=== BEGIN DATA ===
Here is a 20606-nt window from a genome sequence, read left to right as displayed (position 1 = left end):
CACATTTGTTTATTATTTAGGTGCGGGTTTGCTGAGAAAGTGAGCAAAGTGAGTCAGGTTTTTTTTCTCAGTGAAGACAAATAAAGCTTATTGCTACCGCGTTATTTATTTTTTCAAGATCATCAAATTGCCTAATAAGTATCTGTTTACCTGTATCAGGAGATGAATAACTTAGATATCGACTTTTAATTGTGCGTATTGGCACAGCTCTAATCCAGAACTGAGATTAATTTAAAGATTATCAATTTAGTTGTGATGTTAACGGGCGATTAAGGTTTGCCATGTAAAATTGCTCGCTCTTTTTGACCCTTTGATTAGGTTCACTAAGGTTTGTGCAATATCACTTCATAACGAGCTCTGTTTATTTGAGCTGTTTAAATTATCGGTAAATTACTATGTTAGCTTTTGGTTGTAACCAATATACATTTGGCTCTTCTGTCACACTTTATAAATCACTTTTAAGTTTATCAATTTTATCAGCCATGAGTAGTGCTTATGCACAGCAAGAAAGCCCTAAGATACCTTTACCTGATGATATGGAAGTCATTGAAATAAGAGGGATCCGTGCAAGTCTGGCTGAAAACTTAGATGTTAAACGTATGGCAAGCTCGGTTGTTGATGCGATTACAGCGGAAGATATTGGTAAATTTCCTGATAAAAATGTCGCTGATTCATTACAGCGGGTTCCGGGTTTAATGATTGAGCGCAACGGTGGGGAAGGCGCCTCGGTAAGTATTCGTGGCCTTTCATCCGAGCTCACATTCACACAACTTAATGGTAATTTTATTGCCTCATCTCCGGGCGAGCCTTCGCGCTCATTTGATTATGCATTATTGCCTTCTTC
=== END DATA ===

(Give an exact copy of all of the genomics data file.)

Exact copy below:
Here is a 20606-nt window from a genome sequence, read left to right as displayed (position 1 = left end):
CACATTTGTTTATTATTTAGGTGCGGGTTTGCTGAGAAAGTGAGCAAAGTGAGTCAGGTTTTTTTTCTCAGTGAAGACAAATAAAGCTTATTGCTACCGCGTTATTTATTTTTTCAAGATCATCAAATTGCCTAATAAGTATCTGTTTACCTGTATCAGGAGATGAATAACTTAGATATCGACTTTTAATTGTGCGTATTGGCACAGCTCTAATCCAGAACTGAGATTAATTTAAAGATTATCAATTTAGTTGTGATGTTAACGGGCGATTAAGGTTTGCCATGTAAAATTGCTCGCTCTTTTTGACCCTTTGATTAGGTTCACTAAGGTTTGTGCAATATCACTTCATAACGAGCTCTGTTTATTTGAGCTGTTTAAATTATCGGTAAATTACTATGTTAGCTTTTGGTTGTAACCAATATACATTTGGCTCTTCTGTCACACTTTATAAATCACTTTTAAGTTTATCAATTTTATCAGCCATGAGTAGTGCTTATGCACAGCAAGAAAGCCCTAAGATACCTTTACCTGATGATATGGAAGTCATTGAAATAAGAGGGATCCGTGCAAGTCTGGCTGAAAACTTAGATGTTAAACGTATGGCAAGCTCGGTTGTTGATGCGATTACAGCGGAAGATATTGGTAAATTTCCTGATAAAAATGTCGCTGATTCATTACAGCGGGTTCCGGGTTTAATGATTGAGCGCAACGGTGGGGAAGGCGCCTCGGTAAGTATTCGTGGCCTTTCATCCGAGCTCACATTCACACAACTTAATGGTAATTTTATTGCCTCATCTCCGGGCGAGCCTTCGCGCTCATTTGATTATGCATTATTGCCTTCTTC